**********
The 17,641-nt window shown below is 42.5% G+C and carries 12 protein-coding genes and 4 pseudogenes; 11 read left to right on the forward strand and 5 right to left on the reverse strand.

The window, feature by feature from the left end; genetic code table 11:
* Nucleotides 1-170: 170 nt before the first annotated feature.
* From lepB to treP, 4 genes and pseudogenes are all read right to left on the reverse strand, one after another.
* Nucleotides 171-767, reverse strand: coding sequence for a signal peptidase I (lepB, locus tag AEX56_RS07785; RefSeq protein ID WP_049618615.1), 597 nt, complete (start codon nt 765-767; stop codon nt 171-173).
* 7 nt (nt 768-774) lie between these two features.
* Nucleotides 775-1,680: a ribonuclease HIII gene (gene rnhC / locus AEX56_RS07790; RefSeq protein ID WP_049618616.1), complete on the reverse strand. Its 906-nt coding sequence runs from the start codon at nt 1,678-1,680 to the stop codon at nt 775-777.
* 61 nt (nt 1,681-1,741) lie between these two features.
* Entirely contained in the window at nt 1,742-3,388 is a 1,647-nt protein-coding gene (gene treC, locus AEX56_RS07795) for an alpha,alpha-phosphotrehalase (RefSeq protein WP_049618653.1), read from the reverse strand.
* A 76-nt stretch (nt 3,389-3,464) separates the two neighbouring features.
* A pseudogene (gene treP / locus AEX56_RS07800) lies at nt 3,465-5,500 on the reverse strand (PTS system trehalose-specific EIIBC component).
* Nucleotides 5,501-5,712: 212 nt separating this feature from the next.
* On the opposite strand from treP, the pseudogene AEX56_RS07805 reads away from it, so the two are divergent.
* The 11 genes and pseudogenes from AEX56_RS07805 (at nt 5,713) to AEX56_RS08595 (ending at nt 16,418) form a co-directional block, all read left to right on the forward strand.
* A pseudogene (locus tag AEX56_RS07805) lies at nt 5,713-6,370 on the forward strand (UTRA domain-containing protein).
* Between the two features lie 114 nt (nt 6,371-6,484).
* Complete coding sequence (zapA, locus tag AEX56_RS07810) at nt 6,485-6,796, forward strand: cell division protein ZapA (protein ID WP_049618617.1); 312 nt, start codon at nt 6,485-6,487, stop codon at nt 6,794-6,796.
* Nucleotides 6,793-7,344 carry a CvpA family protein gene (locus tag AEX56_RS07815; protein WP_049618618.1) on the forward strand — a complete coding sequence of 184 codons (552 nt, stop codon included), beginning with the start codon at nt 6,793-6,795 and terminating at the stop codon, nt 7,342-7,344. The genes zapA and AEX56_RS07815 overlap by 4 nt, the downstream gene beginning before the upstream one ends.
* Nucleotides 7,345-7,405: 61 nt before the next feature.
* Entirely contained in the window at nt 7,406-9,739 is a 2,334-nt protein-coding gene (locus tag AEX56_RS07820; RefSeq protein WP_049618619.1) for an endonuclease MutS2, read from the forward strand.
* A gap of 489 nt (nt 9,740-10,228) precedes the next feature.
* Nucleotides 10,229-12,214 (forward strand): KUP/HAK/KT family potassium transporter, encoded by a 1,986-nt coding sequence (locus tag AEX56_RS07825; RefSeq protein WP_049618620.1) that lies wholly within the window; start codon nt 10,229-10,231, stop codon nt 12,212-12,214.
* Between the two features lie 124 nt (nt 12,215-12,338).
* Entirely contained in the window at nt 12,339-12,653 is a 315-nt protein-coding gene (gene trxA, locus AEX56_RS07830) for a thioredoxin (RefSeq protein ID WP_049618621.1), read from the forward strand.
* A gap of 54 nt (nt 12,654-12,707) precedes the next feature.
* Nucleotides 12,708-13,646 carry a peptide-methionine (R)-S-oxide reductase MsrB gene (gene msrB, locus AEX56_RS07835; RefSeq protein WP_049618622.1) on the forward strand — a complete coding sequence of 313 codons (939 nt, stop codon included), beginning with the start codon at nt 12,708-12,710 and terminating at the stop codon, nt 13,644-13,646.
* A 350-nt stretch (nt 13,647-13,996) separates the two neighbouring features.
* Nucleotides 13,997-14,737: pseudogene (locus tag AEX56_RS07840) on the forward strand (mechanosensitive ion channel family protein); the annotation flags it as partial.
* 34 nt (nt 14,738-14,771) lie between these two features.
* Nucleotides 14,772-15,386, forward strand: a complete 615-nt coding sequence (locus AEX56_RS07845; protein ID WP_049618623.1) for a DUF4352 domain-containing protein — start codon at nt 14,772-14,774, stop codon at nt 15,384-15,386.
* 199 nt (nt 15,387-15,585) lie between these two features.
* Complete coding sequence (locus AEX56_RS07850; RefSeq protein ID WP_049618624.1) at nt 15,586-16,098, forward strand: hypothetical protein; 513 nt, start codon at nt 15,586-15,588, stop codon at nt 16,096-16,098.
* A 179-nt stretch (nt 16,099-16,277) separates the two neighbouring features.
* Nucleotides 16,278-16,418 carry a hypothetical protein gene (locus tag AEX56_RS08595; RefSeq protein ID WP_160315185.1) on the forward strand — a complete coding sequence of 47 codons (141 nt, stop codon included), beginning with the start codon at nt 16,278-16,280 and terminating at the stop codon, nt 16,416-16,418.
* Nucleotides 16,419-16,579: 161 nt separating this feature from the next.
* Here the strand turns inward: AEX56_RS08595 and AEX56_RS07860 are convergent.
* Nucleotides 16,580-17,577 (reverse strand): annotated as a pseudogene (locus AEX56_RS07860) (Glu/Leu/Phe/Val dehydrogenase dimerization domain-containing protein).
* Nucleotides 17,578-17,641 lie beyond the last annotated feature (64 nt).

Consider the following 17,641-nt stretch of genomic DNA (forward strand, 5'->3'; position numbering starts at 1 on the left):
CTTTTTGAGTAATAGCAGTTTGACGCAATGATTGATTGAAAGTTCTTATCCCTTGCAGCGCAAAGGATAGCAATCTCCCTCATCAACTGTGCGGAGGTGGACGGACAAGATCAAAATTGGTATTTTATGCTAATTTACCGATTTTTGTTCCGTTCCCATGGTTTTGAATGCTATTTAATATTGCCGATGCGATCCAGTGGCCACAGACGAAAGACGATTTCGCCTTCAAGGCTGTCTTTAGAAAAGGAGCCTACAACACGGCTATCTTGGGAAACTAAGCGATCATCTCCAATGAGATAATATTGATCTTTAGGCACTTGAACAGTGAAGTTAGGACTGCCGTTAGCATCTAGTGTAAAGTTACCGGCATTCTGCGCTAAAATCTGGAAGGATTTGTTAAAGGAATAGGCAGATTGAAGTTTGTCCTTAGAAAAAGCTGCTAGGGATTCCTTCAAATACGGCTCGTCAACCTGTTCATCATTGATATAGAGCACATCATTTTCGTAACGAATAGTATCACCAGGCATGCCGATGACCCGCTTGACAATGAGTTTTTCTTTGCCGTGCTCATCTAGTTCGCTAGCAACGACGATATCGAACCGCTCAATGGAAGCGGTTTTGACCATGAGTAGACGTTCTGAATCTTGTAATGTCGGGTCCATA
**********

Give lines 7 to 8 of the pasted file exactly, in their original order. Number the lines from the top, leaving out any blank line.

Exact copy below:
* Nucleotides 775-1,680: a ribonuclease HIII gene (gene rnhC / locus AEX56_RS07790; RefSeq protein ID WP_049618616.1), complete on the reverse strand. Its 906-nt coding sequence runs from the start codon at nt 1,678-1,680 to the stop codon at nt 775-777.
* 61 nt (nt 1,681-1,741) lie between these two features.